this case, the material which should have been used to make dog food was incorporated into sausages intended for human consumption and this was misinterpreted to ‘meat made from dogs’. Furthermore, people intentionally reported that the sausages were made from Greek stray dogs that were supposed to be adopted in the country”. On the other hand, it’s an undeniable truth that every year animal lovers spend thousands of euro for the salvation of animals that our fellow-citizens “made sure“ to abandon in the streets without any legal consequences. “Let’s take the strays seriously for once”, concludes Mrs Molfesi.

Afterwards the attempt to find a suitable family begins
In the case of serious trauma or illness, the return to health is often a lengthy process and diffiucult for both the animals and the person undertaking the care. Frightened and mistreated animals will need the help of specialists in order to gain trust in humans and this process is characterised by a long period of time and a lot of hard work, although undertaken with a lot of love by the same volunteers!

The adoptions
The practice of animal adoption does not, unfortunately, constitute a usual adoption in our country. Some of the rescued animals are given to Greek families, but most of them do not have the same opportunity. In an effort to find a solution, Mrs Molfesi reports, “we had to approach recognised European animal welfare societies and some of them offered to help us. Their members had already visited Greece on holidays and were familiar with the problems of stray animals”. Thus, foster families were found in other European countries, with higher animal welfare awareness, due to larger populations and education. Nowadays, notes Mrs Molfesi, more than 60 registered Greek animal welfare societies choose to send animals for adoption to foreign countries, although the cost is very high. It is calculated that around 6,000 Greek animals are adopted in Europe every year. Why do foreigners adopt animals from Greece? Many inaccuracies have been heard and written on this matter. As Mrs Molfesi explains to Adesmeftos Typos “In the countries with whom we cooperate, it is not a custom to sell dogs and cats in pet shops. Very few puppies are available for adoption, because the majority of house pets are sterilised, so the only alternative is to buy them from the breeders.

Most importantly, adds Mrs Molfesi, is that the animal welfare conscience in these countries is highly developed. Mixed breed animals are special, one of a kind and have been rescued from the dangers of the streets. Having already visited Greece and come across the problems of strays in our country, foreigners always help to save an animal. However, when their holidays come to an end, the moment of leaving is very upsetting. The problem with stray animals remains very serious. Their numbers multiply despite the efforts of Greek and foreign animal rescue volunteers. The need for help is undoubtedly very large and the first thing that has to change is our mentality. We must, at all cost, activate our human chords and participate actively by offering the most simple and at the same time the most precious commodity .... a cuddle for the strays of our country who need it as much as we do ...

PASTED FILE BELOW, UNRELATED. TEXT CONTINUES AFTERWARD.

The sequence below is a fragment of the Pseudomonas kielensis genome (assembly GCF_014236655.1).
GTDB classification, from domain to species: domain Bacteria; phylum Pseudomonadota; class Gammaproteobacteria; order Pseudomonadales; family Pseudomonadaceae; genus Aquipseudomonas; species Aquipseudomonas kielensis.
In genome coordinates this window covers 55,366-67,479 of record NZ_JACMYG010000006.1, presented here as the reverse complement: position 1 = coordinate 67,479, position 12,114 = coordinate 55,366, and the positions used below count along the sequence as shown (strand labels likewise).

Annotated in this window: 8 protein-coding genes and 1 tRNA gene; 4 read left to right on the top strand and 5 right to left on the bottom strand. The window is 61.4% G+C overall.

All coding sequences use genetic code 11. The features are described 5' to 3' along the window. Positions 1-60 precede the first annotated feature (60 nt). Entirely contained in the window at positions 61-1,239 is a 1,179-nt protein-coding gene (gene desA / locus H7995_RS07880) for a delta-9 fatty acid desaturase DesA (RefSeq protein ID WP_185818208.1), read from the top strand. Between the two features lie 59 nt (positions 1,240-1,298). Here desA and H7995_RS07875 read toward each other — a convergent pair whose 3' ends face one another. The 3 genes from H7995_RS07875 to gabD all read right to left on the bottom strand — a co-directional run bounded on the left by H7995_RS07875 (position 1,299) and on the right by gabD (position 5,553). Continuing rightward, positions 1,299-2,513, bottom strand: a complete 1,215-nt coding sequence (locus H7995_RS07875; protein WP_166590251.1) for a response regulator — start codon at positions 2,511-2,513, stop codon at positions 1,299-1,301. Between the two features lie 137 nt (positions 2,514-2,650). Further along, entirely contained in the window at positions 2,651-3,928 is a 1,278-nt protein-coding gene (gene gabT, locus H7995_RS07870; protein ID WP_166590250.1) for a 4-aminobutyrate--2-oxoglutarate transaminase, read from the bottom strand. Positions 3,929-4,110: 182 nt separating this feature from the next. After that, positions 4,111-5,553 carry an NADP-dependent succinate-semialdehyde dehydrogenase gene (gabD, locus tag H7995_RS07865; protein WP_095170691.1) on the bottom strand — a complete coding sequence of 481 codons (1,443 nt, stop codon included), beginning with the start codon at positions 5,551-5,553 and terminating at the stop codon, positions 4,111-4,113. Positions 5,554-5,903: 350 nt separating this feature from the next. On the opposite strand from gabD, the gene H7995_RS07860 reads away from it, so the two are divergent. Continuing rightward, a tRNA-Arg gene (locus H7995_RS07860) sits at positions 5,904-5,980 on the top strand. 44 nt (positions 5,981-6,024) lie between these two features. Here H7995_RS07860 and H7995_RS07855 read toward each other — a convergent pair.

The Nikos Kaiser family who live in Germany, adopted four dogs from Greece - Astor, Bernadette, Amy and Paula. They wanted to help animals that would be very unlikely to be adopted by somebody else and certainly no Greek would have given these animals a home, as they are not pedigrees or young and Amy, in particular, is a dog who cannot walk. As a puppy, Amy suffered a serious fracture and can’t use her right leg. The family decided to adopt her because she had lived in the same enclosure as Paula and Bernadette five months earlier, and so Amy had lost her friends.

ASTOR - before

Astor had been found tied to the rails of the care station in Aegina (see photo above) in September 2005, in pitiful condition, dehydrated, ill and already 5 years old. After a long and difficult recovery which took one year, he was ready to be adopted by the Nikos Kaiser family who already had 3 dogs from Aegina, all of whom required veterinary care.

ASTOR - after

As if 4 Greek dogs aren’t enough for this wonderful family, this year they came to visit us and during a walk on the lead, poor Astor and Bernadette fell victims to poison. Fortunately they survived.

How much does it cost to prepare an animal to travel abroad
Adult dog Haematological tests: 65€ Treatment for parasites (tablets and spray): 20€ Vaccinations: 40€ Sterilisation: 80-120€ Microchip: 40€ Passport: 15€ Total for veterinary services (15% discount for strays): 220 - 225€ Food: 50€ Transport: 370€ Total: 640€ for male and 675€ for female Puppy Treatment for parasites (tablets and spray): 20€ Vaccinations: 6€ Microchip: 40€ Passport: 15€ Total for veterinary services (15% discount) for strays): 135€ - 15% = 115€ Food (3 months): 70€ Transport: 180€

Total: 365€